Some people are natural-born risk takers, jumping into action without much hesitation. Others are perpetual worriers, constantly thinking about the possible consequences of their actions and sometimes failing to make a decision as a result. When the former type of person starts thinking about entrepreneurship, they aren’t afraid to sketch out a business plan, and if it looks okay, they’ll likely have little trouble quitting their job to pursue it. When the latter type of person thinks about becoming an entrepreneur, they’re paralyzed by doubts and fears.
Some doubts and fears are normal — after all, entrepreneurship is an exciting and risky journey — but too many of those thoughts are irrational, and they can trick your mind into thinking that entrepreneurship is an impossible dream.
Take these five illogical thoughts as examples of the crippling power of your own self-doubt:
1. It’s too difficult. Entrepreneurship isn’t easy. You’ll face difficult challenges from the moment you sit down to sketch out your business plan. You won’t really know what you’re doing the first year. You’ll work long hours just to scrape by. But there’s no such thing as “too hard” if it’s something you really want to do. You may not be able to work 100 hour weeks or engineer some new technology all by yourself, but as the entrepreneur, you’ll be making the rules and finding the resources to help you get that work done. It’s no picnic, but if you’re dedicated to the idea, all those obstacles won’t feel like obstacles — they’ll feel like opportunities, and you’ll be grateful for the chance to overcome them.
2. I’m not good enough. Everybody thinks this every now and again, no matter their position, intentions, or prior experience. It’s a natural and human belief, and in some cases, it forces us to strive for self-improvement. But when you think you aren’t good enough to be an entrepreneur, there’s no path to self-improvement; instead, you’re stuck believing it’s not in the cards for you to start your own business. If history has shown us anything in the business world, it’s that almost anybody can become a successful entrepreneur. School dropouts and past failures are commonplace as executives of now-massive companies — they got to where they were not by fluke and not because they possess some special genetic code, but because they believed in their ideas and worked hard to make them a reality.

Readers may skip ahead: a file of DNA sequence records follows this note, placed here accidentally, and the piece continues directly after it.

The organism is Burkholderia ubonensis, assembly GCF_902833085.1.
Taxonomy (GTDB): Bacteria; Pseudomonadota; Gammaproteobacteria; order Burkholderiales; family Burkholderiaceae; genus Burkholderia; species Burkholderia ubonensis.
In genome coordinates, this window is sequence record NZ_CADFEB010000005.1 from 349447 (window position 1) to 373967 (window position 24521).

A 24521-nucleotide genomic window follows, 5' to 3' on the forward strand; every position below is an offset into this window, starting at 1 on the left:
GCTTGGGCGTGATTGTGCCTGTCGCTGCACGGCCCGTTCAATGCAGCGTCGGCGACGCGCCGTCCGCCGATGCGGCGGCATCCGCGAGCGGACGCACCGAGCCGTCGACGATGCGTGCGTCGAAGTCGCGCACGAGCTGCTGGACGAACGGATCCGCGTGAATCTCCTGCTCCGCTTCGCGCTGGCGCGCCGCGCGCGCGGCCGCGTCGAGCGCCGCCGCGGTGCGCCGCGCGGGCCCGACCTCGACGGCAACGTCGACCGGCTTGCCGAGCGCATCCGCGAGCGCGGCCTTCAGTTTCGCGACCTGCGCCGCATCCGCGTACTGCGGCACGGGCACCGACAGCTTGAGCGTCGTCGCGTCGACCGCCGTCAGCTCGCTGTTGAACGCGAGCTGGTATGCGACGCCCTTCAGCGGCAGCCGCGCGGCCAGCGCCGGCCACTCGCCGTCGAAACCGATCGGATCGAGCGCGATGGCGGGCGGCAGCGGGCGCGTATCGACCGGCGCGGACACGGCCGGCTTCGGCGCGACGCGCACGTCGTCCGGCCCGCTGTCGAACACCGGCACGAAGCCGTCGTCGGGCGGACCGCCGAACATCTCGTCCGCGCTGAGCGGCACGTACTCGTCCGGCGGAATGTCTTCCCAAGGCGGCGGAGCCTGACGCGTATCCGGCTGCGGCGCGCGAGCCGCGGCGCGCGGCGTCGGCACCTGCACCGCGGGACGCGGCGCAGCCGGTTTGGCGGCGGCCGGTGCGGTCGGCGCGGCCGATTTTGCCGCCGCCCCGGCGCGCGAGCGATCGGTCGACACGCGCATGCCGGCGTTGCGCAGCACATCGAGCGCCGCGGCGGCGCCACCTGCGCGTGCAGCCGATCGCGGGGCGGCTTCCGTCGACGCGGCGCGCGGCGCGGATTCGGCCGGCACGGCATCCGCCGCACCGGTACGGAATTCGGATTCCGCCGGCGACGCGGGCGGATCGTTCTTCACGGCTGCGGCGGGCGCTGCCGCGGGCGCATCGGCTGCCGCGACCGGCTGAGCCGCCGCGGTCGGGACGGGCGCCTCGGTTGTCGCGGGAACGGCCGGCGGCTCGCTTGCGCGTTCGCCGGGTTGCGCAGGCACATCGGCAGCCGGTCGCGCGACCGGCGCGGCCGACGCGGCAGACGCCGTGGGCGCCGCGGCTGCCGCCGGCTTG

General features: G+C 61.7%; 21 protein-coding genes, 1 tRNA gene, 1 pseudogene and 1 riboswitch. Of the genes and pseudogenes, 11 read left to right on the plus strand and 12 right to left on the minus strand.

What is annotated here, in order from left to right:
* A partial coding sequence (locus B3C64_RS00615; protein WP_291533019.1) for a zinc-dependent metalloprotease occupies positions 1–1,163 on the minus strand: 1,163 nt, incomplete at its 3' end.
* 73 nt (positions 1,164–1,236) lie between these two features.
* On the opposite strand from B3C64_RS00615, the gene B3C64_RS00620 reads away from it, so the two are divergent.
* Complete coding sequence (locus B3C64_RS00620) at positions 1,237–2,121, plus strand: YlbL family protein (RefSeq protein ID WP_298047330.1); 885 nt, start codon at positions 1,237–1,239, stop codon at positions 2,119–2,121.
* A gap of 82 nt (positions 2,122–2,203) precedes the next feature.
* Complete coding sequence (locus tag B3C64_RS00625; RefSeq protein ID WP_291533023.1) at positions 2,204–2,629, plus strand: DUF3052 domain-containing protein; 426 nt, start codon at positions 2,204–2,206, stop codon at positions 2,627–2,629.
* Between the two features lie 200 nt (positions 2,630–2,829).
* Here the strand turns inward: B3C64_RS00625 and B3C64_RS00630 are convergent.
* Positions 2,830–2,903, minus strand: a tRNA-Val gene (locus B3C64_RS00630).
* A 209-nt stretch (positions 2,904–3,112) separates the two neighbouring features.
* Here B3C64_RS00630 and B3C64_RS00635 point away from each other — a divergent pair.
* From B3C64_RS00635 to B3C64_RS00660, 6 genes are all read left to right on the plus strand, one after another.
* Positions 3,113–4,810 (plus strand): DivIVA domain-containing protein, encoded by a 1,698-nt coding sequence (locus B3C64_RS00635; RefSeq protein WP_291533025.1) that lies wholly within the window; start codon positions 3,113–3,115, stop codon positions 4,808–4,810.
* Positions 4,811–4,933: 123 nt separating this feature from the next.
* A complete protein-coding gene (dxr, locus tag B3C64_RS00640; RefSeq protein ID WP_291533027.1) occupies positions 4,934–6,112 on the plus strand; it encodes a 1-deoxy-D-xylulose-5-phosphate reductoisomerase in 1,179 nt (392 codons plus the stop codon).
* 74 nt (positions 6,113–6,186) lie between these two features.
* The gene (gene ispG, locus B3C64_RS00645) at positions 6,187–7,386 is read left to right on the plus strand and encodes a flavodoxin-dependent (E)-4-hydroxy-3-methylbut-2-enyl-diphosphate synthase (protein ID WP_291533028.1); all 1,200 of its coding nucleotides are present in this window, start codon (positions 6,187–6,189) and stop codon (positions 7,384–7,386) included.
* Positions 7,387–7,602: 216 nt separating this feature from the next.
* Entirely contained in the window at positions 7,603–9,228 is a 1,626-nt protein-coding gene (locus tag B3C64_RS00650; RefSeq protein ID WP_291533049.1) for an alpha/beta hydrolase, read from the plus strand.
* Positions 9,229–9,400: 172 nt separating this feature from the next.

3. I don’t have the resources. This thought might actually be true — you might not have the necessary resources to start a business, such as capital, partnerships, or equipment. But the thought implies that you can’t obtain the resources, and that’s illogical — it’s possible to get almost anything you need to start a business, especially in today’s age of crowdfunding and online networking. Start going to local entrepreneurship meetups and get to know the influencers in your community. They’ll be able to hook you up with almost anyone else you might need, whether you’re looking for investors, mentors, or just skilled talent.
4. That’s a dumb idea. Almost every business idea starts out seeming strange on paper. There are two reasons for this; first, on paper descriptions never fully anticipate or illustrate reality, and second, your initial idea only serves as a rough draft for what your eventual company will become. The business you end up with can and should end up looking very different from that initial supposition. Before you completely write off the credibility of your idea, start exploring it, ironing out the details, and showing it to people in the know to get their feedback on it.
5. If this fails, I’m ruined. This is the thought that stops most potential entrepreneurs in their tracks. Quitting your job, investing your own money, and spending years of your life on a chance for entrepreneurial success seems like a massive gamble, and if it doesn’t pay off, you’ll be ruined. This is only the case if you allow it to be. Failure is never the end of the road — if your idea fails, you’ll walk away with more skills, more experience, more contacts, and more ideas, which means you’ll be more valuable in your next endeavor, regardless of whether it’s an entrepreneurial one.
Don’t let these irrational, unrealistic thoughts stop you from pursuing your dreams as an entrepreneur. It’s going to be hard, it isn’t going to be perfect, and there’s a very real chance that you will fail. But if you take calculated risks, work hard, and keep moving forward, even failure will be a rewarding experience. Focus on what you know and remain as logical and objective as you can; if you feel the call for entrepreneurship, don’t let those nagging thoughts get in your way.